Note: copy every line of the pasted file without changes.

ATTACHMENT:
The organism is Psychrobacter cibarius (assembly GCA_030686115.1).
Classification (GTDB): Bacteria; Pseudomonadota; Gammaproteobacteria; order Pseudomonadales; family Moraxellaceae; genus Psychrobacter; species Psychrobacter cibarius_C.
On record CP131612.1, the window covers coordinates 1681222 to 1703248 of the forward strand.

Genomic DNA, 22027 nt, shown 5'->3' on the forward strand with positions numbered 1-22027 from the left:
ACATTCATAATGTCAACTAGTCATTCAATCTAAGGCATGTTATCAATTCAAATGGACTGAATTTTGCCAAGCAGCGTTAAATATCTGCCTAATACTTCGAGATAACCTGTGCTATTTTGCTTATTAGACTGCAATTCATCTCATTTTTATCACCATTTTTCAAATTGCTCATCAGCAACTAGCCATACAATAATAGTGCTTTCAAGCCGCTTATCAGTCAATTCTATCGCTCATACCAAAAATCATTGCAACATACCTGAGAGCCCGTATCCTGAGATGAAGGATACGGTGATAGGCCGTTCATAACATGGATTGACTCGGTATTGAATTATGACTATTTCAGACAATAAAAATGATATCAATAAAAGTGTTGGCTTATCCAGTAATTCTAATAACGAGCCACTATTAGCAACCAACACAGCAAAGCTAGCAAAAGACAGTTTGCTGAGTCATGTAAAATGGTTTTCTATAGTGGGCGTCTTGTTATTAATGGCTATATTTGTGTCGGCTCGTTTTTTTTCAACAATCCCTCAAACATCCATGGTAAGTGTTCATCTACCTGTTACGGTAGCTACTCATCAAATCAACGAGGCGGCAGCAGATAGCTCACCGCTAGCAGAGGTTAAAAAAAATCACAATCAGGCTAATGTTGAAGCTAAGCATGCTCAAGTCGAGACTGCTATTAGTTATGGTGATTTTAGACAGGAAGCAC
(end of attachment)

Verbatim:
The organism is Psychrobacter cibarius (assembly GCA_030686115.1).
Classification (GTDB): Bacteria; Pseudomonadota; Gammaproteobacteria; order Pseudomonadales; family Moraxellaceae; genus Psychrobacter; species Psychrobacter cibarius_C.
On record CP131612.1, the window covers coordinates 1681222 to 1703248 of the forward strand.

Genomic DNA, 22027 nt, shown 5'->3' on the forward strand with positions numbered 1-22027 from the left:
ACATTCATAATGTCAACTAGTCATTCAATCTAAGGCATGTTATCAATTCAAATGGACTGAATTTTGCCAAGCAGCGTTAAATATCTGCCTAATACTTCGAGATAACCTGTGCTATTTTGCTTATTAGACTGCAATTCATCTCATTTTTATCACCATTTTTCAAATTGCTCATCAGCAACTAGCCATACAATAATAGTGCTTTCAAGCCGCTTATCAGTCAATTCTATCGCTCATACCAAAAATCATTGCAACATACCTGAGAGCCCGTATCCTGAGATGAAGGATACGGTGATAGGCCGTTCATAACATGGATTGACTCGGTATTGAATTATGACTATTTCAGACAATAAAAATGATATCAATAAAAGTGTTGGCTTATCCAGTAATTCTAATAACGAGCCACTATTAGCAACCAACACAGCAAAGCTAGCAAAAGACAGTTTGCTGAGTCATGTAAAATGGTTTTCTATAGTGGGCGTCTTGTTATTAATGGCTATATTTGTGTCGGCTCGTTTTTTTTCAACAATCCCTCAAACATCCATGGTAAGTGTTCATCTACCTGTTACGGTAGCTACTCATCAAATCAACGAGGCGGCAGCAGATAGCTCACCGCTAGCAGAGGTTAAAAAAAATCACAATCAGGCTAATGTTGAAGCTAAGCATGCTCAAGTCGAGACTGCTATTAGTTATGGTGATTTTAGACAGGAAGCAC